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Discussion Starter #1
My Sedan has the Shankle Sure Start kit on it, and I recently got a Spica Thermostatic Actuator from my father's Alfa pile (deep in the bowels of his basement). I was going to put it on, see if it worked (figured it couldn't hurt).

I started doing all this while out in the garage working on something else on the car. I figured it would be a quick thing. Wrong.

I couldn't get the top part of the broken actuator off (the part screwed in near the throttle bodies)...I figured the problem was I couldn't get a wrench in there. End wrenches wouldn't fit either...but I seemed to remember taking it out before, to replace a leaking seal.

I ended up filing down an old socket, and getting it to fit perfectly...but...it broke the stud, the nut had rusted onto it apparently.

It looks as though it won't leak. I started the car up and let it get warm...no leaking so far.

Anyone know if this is going to be a problem later on? Any way to replace the broken stud? Its really small.

Grrrr

Thanks,

Ted
 

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That same bolt took me two hours to figure out how to take it off!! No normal socket would ever fit in there.

I was lucky that I have a X socket (?) (those with 4 sockets on a X) which has a very thin wall from a Tamiya RC model car laying around in my toolbox - PERFECT fit. That bolt is the same size as the bolt that locks the wheels on RC cars. You can get that from any RC stores.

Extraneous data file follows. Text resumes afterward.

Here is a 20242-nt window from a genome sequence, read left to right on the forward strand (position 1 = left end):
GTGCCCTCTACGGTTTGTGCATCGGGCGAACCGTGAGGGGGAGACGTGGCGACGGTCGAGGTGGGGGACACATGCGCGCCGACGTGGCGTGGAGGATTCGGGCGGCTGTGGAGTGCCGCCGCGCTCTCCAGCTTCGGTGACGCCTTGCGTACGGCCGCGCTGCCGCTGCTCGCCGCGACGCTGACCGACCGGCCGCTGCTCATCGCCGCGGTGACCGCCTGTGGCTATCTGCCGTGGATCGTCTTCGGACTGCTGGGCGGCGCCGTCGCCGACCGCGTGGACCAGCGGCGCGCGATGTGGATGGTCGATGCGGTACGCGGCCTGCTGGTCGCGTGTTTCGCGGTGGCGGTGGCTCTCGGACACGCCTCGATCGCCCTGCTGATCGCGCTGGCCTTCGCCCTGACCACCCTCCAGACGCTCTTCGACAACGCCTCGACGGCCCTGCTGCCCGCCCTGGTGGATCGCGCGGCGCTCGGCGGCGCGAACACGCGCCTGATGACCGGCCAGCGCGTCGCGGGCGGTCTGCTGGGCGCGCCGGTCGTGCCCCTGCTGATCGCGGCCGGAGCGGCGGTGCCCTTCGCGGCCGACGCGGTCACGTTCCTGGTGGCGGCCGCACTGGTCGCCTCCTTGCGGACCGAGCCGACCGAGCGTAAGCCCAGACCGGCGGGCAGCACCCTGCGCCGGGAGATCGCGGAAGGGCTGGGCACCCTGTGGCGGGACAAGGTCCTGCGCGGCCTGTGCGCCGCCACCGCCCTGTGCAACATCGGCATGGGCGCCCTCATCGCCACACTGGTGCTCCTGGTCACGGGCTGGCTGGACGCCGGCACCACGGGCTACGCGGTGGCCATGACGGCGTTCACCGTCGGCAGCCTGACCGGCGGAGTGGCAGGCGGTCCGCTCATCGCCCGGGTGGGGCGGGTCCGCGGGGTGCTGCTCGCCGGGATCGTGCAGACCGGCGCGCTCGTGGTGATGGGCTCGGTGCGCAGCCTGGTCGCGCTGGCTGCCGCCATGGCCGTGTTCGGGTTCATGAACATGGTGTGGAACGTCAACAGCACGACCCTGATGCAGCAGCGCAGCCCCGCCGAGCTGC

To remove the broken screw/stud, you need the Craftsman 4 pc. Drill-Out Power Extractor or something like that. I've used them for a few times, pretty easy.

Hope that helps :D
 

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Discussion Starter #3
I had to make a socket fit...filed an old one down...just wish it hadn't snapped the stud. I just replaced the intake manifold a couple of months ago, was hoping I had that side of the car sorted! ;)

I'll check out the tap set...looks like I'll be busy this weekend :p

Ted
 

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I was able to use a standard 7mm Craftsman socket (1/4" drive). The stud backed out as the nut reached the end of the stud, however. Probably a buggered end. BTW, used a penetrating oil before attempting removal. If you have corrosion, it'd be best to wire brush it off the threads as best you can before attempting an extraction. I always look at small bolts and nuts as potential problems . . . especially anything close to the cooling system.

If that won't fit, you can try a 7mm open end wrench using the end only and a vice-grip on the wrench to give you turning leverage. This will only work if the nut is not corroded.

Good reason to use something to keep the corrosion out when you reinstall it.
 
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